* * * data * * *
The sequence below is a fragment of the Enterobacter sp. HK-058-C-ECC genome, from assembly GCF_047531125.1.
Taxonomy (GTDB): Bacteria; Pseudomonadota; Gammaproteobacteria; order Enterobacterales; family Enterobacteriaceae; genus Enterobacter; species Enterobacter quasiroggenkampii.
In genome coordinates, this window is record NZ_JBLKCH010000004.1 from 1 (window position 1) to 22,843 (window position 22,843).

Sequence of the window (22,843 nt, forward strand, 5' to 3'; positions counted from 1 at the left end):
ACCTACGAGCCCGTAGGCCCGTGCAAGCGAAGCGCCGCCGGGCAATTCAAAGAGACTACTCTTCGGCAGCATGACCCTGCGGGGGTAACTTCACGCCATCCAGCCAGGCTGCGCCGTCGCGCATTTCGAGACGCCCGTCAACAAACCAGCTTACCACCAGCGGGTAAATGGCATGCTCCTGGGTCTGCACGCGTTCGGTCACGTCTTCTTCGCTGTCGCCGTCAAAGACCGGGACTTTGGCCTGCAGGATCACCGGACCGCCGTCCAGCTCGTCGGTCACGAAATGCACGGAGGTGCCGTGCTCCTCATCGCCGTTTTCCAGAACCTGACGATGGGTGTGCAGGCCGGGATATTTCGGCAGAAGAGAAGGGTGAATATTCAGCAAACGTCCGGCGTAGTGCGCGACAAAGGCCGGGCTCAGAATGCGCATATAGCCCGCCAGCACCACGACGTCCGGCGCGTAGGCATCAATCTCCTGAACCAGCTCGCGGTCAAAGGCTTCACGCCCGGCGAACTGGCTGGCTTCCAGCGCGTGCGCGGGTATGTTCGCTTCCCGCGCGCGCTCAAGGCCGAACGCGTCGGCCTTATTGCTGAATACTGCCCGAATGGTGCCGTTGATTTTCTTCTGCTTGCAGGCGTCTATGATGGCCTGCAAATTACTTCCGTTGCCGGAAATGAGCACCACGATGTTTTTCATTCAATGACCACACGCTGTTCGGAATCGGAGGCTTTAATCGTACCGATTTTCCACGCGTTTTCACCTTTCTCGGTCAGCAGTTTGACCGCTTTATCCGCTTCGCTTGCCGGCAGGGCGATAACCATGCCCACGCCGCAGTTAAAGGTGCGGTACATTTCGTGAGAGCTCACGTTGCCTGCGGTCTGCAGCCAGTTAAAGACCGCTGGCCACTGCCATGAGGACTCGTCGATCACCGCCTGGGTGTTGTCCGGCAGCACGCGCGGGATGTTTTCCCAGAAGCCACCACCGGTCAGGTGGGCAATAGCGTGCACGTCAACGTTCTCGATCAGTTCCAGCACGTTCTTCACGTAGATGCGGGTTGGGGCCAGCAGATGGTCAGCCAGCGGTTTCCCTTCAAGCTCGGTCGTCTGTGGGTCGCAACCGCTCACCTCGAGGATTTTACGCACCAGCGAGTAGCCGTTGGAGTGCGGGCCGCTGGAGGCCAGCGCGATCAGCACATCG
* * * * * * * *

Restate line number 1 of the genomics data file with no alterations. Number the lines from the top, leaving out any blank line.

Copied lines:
The sequence below is a fragment of the Enterobacter sp. HK-058-C-ECC genome, from assembly GCF_047531125.1.